What's The Difference Between Lox And Smoked Salmon?
By Elaina Friedman
In 2019, the current owner of Russ & Daughters, Niki Russ Federman, explained the differences between lox and smoked salmon. Federman started by clarifying that one has to identify the difference between curing and smoking in order to understand it.
While curing is preserving food in salt, smoking is exposing food to smoke, be it “cold” or “hot” smoke. Federman described cold-smoked salmon as “the stuff that can be sliced so thin you can read the Times through it,” cured salmon as one with “a similar texture [to cold-smoked], but without any smoke flavor,” and hot-smoked salmon as “meaty and flaky, like cooked salmon.”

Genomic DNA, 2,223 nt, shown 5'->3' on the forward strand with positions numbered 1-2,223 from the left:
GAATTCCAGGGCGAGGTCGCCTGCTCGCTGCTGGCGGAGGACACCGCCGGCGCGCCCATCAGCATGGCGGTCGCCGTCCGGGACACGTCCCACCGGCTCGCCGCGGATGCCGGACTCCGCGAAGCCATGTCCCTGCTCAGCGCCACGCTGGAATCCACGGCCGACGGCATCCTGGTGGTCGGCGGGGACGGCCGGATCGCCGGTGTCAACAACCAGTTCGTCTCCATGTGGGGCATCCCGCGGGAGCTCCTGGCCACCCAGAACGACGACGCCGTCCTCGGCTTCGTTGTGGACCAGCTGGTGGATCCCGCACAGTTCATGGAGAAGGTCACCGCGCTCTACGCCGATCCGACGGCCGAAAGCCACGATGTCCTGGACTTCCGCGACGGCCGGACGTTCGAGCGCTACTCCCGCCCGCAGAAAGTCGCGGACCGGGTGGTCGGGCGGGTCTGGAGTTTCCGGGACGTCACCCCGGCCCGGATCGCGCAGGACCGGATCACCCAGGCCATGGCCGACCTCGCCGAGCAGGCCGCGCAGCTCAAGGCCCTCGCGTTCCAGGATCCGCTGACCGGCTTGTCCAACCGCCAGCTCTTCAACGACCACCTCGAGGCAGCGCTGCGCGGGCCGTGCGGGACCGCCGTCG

Federman explained that NYC is a hotspot for lox because, in pre-home refrigeration years, Pacific salmon used to be shipped in “gigantic salt baths” with the salt helping in long-term preservation and giving the desired taste to cured and smoked salmon. Interestingly, the fish you get with a bagel isn’t lox, but cold-smoked salmon, although it’s not inferior to lox in any way.